'Unlocking the Cage' makes a reasonable case for personhood for animals

( Unrated ) ( Monitor Movie Guide )

The documentary's main protagonist is crusading lawyer Steven Wise, who began his law career representing humans but decided early on that animals, so often abused in clinical or zoo settings, needed his advocacy more.

Courtesy of Pennebaker Hegedus Films/HBO
A bonobo named Kanzi appears in the film 'Unlocking the Cage.'

Should animals – nonhumans – be granted personhood under the law? As outlandish as this may seem, the documentary “Unlocking the Cage,” directed by Chris Hegedus and D.A. Pennebaker, makes a reasonable case for it. 

To be clear, not all animals fulfill the personhood criteria set up by Steven Wise, the crusading lawyer behind the Nonhuman Rights Project and the film’s main protagonist. Great apes, elephants, and cetaceans make the cut, but dogs and cats, for example, won’t have their day in court. Wise began his law career representing humans but decided early on that animals, so often abused in clinical or zoo settings, needed his advocacy more. He and his cohorts in the Nonhuman Rights Project are obsessed with their mission but they’re not kooks. (Jane Goodall is on the board.) We see him lecturing a law class at Harvard on the fine points of nonhuman rights, or taking part in a mock trial prior to appearing before a judge finally willing to hear his case.  

Wise has a sense of humor about his deeply felt mission, which is probably one of the main ways he keeps sane. He is also not, in the stereotypical sense, an animal “nut.” He doesn’t think chimpanzees are simply hairier humans – he just thinks that, defenseless, they need protections. The thrust of his legal argument, which emphasizes that “person” is a legal concept not synonymous with “human being,” is that these are not animal cases but, rather, civil rights cases. “Why,” he asks, “are nonhuman animals the slaves of the world?” His goal is to release the animals from a debilitating captivity and have them transferred to far less restrictive sanctuaries. (One such compound already exists in Florida.)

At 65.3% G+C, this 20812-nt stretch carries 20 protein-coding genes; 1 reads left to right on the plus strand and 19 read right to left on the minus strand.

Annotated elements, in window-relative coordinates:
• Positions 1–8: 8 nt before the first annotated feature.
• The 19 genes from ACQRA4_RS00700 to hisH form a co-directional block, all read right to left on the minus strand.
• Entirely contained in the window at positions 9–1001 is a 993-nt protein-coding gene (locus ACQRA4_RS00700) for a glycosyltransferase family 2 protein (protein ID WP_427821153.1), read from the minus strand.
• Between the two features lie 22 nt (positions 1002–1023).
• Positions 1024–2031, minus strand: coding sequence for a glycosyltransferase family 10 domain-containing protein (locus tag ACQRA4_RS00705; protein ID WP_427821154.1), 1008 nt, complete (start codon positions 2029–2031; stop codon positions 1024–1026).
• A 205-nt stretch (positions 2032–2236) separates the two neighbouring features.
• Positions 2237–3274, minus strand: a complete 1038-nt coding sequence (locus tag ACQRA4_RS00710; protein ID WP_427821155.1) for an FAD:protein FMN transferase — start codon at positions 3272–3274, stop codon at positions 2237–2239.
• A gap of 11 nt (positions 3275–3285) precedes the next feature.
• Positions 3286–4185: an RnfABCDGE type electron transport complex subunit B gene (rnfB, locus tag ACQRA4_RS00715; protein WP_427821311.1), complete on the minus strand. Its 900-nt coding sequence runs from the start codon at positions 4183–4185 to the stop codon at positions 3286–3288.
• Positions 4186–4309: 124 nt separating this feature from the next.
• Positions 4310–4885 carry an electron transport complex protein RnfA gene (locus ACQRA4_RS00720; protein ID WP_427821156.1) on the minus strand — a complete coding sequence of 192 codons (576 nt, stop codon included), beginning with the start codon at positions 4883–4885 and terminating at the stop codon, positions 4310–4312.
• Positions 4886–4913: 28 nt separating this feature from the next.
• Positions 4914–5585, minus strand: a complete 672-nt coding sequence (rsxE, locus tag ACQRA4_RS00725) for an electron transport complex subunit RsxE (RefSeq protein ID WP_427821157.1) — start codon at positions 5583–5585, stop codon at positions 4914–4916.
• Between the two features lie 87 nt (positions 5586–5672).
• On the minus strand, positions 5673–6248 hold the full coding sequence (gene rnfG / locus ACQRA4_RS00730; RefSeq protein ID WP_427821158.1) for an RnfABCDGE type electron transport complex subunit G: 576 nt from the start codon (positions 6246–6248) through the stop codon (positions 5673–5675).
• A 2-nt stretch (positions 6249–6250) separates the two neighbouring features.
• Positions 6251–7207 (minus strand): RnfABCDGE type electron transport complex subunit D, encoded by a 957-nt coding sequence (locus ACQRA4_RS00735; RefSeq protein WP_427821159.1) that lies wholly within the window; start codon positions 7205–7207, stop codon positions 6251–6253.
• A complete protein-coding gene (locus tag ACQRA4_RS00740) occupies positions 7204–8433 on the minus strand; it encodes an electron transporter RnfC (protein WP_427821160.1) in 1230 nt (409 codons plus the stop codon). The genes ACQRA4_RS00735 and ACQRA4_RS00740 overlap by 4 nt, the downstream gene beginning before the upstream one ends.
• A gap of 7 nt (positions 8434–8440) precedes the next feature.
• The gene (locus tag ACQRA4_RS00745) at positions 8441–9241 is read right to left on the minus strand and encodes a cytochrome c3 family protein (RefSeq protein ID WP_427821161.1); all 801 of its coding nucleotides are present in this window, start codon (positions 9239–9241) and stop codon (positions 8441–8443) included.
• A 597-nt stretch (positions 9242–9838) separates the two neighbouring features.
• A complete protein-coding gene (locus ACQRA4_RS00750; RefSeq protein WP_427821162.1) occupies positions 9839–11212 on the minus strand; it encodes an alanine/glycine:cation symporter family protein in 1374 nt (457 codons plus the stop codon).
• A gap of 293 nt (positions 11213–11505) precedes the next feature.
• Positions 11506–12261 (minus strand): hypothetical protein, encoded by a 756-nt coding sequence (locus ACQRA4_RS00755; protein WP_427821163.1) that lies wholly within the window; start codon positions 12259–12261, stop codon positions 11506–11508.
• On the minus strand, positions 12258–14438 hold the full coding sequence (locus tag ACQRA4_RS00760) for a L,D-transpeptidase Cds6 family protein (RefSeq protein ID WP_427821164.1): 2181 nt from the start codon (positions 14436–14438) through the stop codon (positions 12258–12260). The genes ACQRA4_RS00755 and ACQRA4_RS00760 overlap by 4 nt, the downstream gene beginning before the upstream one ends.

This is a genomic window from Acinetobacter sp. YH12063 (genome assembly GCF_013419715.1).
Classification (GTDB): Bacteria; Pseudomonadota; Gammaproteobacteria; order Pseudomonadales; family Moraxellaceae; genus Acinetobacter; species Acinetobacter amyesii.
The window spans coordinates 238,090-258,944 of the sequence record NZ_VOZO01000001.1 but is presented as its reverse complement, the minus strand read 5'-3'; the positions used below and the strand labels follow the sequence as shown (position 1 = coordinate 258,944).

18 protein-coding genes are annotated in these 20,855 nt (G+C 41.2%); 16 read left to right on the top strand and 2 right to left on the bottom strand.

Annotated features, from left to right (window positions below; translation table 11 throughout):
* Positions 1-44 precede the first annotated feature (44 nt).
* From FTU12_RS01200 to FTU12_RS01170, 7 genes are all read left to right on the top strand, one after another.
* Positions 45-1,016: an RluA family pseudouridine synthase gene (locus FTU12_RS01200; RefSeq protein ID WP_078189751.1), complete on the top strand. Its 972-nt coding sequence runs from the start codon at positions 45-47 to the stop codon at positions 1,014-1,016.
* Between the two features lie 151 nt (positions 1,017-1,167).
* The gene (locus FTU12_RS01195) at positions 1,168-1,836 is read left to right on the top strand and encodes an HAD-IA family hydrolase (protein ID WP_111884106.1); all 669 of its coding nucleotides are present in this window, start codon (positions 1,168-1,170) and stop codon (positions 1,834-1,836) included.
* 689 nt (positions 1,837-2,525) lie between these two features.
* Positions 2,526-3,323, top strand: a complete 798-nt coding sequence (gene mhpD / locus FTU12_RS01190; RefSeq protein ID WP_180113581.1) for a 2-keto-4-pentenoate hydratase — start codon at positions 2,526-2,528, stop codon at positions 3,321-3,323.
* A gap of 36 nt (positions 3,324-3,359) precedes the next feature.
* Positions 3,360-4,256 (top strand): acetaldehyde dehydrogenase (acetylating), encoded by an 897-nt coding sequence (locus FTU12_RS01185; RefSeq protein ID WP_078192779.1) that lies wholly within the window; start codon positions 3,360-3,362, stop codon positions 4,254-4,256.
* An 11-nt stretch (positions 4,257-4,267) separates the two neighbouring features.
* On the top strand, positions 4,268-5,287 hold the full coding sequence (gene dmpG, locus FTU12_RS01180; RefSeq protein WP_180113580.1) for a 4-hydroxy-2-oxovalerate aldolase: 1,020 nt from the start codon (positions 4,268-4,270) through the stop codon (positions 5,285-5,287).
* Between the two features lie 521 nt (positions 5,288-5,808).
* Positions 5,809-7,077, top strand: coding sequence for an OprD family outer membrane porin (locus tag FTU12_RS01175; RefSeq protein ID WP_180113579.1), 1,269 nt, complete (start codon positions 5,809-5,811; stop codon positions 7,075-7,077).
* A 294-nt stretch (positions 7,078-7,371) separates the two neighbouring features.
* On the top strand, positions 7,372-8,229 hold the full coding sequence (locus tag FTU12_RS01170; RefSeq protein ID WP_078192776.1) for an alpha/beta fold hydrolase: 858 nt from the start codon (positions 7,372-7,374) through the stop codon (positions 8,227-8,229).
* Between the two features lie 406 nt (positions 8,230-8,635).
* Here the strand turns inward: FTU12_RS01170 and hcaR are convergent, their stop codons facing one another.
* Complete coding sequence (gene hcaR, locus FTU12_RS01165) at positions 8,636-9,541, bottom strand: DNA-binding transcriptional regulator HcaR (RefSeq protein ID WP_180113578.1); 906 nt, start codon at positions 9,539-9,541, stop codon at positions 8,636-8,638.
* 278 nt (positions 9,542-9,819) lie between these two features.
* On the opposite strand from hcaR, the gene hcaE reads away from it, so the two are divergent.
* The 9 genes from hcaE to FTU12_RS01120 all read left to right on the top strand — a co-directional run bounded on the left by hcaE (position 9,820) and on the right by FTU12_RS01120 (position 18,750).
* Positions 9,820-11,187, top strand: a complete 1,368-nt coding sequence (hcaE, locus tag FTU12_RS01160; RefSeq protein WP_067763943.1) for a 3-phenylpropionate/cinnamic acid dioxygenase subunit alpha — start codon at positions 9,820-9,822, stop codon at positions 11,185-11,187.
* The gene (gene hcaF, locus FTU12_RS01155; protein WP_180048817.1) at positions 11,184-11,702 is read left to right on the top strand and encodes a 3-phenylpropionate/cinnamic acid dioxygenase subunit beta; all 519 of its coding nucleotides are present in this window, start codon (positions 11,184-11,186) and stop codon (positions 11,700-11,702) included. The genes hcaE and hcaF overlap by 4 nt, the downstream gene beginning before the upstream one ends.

The film follows Wise as he searches out suitable captive chimpanzees only to have several of them die – of natural causes, apparently – before anything substantive can be set in motion. He finally hits pay dirt with Hercules and Leo, two chimps that are being housed for medical experimentation at the State University of New York at Stony Brook, in upstate New York. He describes the upcoming trial, presided over by a sympathetic judge, as the “first salvo in a strategic war.”

The filmmakers insert clips from “Planet of the Apes,” pointing up the far reaches of paranoia some people exhibit when confronted with animal rights issues. We also see a clip of Wise on “The Late Show with Stephen Colbert,” in which Colbert, in a not-thinly-veiled reference to the Supreme Court’s Citizens United decision, tells Wise that if his ape “wants to have rights as a person, he should form his own corporation.” The filmmakers are clearly on Wise’s side, but they are also eminently fair. More than one of Wise’s adversaries brings up the not-unreasonable slippery slope argument: Today, chimps and elephants; tomorrow, dogs, cats, and chickens?

The film pays lip service to the notion that Wise is a manipulative publicity hound who has found a headline-grabbing niche, but, unless you are far stonier than I am, it’s difficult to look into the vacant, enraged faces of these caged chimpanzees and not want to rescue them. Even allowing for the anthropomorphic misreadings that humans often apply to animals, it’s clear that many of the nonhumans in this film deserve a better life. “Unlocking the Cage” provides some legal ballast for that sentiment. Grade: B+ (This film is not rated.)

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